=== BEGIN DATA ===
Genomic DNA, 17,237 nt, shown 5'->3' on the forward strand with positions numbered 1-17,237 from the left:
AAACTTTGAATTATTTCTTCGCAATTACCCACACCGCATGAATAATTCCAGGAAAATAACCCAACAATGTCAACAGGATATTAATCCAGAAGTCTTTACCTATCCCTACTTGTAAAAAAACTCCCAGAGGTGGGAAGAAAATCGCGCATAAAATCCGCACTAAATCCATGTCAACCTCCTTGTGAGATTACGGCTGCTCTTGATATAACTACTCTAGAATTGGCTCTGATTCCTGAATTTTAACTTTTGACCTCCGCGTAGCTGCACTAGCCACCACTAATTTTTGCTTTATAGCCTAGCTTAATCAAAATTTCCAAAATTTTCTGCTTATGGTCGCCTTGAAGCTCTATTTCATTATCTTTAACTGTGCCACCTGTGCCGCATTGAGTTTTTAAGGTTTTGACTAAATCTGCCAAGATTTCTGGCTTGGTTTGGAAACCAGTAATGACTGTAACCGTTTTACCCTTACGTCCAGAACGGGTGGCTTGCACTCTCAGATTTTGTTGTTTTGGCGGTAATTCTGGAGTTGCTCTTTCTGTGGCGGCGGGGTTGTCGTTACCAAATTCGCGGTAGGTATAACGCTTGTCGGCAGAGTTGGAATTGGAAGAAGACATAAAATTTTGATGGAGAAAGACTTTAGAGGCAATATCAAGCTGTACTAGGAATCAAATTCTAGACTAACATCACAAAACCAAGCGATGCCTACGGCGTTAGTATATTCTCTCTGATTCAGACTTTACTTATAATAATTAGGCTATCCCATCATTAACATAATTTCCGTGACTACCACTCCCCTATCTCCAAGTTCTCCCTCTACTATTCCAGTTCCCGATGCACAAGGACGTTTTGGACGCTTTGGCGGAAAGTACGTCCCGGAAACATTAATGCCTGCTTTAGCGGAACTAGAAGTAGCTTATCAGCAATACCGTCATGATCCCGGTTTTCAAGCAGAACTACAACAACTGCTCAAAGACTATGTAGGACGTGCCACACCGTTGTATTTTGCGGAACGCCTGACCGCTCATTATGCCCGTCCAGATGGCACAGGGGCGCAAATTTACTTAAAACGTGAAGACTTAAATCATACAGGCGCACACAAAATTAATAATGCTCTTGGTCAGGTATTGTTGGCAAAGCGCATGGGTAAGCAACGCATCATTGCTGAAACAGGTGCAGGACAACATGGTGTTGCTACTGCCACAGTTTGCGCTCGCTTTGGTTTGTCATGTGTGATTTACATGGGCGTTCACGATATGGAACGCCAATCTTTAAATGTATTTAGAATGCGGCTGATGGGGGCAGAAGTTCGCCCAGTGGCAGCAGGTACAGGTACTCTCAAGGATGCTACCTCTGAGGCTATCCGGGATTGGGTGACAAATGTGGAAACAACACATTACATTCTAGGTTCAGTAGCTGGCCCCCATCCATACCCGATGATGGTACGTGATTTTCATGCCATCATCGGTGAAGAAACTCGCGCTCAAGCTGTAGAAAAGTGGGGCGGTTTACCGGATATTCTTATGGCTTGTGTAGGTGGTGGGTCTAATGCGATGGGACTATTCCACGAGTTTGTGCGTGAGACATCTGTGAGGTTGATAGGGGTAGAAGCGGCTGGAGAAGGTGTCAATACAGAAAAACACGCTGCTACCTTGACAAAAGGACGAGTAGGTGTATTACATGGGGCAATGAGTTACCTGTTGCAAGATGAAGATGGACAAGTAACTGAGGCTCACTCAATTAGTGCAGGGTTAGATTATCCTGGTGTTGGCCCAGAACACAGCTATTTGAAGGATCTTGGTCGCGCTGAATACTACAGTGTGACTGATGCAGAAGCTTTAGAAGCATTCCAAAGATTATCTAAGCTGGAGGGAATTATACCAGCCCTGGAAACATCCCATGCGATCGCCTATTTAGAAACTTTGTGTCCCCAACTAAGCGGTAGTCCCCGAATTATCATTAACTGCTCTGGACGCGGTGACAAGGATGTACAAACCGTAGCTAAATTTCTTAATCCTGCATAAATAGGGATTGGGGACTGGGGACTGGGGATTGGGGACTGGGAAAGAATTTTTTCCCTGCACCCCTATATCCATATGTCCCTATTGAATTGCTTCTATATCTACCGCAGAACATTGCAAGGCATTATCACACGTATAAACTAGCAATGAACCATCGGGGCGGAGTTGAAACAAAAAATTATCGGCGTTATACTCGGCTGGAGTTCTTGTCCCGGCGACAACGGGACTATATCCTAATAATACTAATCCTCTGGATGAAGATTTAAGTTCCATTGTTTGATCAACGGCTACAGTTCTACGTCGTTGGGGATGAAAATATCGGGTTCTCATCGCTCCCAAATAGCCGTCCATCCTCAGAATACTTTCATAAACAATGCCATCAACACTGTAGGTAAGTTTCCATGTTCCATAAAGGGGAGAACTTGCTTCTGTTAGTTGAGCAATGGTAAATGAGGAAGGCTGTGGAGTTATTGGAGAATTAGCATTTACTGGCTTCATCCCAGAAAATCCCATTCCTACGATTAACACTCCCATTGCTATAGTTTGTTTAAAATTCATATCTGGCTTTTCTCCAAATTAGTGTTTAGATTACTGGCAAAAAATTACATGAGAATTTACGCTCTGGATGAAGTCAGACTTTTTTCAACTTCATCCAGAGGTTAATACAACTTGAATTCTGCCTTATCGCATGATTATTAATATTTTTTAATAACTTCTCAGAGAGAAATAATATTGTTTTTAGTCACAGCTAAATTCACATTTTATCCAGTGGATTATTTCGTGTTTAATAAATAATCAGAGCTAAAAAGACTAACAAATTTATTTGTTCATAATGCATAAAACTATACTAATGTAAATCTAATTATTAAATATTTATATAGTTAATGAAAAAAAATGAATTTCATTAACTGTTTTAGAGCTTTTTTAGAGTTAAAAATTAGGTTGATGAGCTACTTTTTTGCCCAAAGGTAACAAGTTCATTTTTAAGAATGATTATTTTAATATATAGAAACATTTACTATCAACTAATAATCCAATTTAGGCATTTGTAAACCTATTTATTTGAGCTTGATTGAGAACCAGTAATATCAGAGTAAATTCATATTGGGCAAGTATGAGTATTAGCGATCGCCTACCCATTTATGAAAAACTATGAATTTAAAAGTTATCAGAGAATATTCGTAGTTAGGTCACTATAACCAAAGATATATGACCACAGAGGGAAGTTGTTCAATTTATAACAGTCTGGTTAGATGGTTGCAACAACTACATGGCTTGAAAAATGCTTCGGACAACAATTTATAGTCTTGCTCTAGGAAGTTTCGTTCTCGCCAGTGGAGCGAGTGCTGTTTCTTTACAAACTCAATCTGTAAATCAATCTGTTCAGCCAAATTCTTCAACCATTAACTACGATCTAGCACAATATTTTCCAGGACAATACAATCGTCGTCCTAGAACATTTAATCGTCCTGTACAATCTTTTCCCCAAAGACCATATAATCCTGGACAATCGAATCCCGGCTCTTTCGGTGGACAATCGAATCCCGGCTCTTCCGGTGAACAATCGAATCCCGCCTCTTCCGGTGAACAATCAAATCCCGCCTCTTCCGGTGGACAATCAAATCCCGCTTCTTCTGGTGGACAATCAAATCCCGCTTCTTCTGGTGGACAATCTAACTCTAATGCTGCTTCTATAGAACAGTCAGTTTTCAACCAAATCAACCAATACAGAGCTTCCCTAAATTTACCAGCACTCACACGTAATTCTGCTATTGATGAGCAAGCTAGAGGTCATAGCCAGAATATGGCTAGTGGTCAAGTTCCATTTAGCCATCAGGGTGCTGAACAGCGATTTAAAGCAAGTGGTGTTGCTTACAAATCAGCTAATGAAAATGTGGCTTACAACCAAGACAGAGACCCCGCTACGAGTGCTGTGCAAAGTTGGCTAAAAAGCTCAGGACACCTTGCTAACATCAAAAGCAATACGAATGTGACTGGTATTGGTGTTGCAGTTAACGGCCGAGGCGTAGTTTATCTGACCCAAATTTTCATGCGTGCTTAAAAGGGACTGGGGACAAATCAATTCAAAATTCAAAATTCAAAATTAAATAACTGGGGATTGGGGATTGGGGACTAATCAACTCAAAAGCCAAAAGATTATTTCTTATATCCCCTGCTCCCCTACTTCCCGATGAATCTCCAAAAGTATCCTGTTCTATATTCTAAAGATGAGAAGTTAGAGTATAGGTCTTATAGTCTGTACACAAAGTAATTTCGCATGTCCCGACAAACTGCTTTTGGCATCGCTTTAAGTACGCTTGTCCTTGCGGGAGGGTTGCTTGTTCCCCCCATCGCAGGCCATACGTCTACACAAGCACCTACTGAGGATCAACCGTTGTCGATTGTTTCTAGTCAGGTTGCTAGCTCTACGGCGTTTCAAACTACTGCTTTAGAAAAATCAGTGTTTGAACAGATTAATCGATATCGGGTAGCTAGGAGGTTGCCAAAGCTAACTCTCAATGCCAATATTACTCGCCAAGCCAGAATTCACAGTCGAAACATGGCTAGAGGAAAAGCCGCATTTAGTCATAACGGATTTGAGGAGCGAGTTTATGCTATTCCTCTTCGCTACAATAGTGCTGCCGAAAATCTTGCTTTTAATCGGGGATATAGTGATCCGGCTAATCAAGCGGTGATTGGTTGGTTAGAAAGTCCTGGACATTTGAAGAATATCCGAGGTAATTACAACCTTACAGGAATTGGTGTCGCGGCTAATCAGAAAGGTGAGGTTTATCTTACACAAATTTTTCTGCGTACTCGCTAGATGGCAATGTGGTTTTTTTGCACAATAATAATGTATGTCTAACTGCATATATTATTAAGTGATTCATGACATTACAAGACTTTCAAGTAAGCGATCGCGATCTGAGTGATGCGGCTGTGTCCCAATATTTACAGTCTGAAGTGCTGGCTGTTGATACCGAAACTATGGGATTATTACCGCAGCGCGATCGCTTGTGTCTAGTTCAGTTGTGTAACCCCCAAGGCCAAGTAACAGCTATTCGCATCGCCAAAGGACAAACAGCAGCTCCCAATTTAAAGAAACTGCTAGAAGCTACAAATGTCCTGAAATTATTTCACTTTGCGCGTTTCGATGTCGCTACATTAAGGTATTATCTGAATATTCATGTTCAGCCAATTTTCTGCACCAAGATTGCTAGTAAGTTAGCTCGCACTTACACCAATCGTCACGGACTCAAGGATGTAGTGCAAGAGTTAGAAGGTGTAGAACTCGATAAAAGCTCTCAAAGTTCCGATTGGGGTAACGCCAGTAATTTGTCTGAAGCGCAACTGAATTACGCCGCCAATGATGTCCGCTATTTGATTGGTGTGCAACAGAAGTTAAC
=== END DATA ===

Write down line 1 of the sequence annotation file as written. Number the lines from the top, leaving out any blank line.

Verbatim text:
Genomic DNA, 17,237 nt, shown 5'->3' on the forward strand with positions numbered 1-17,237 from the left: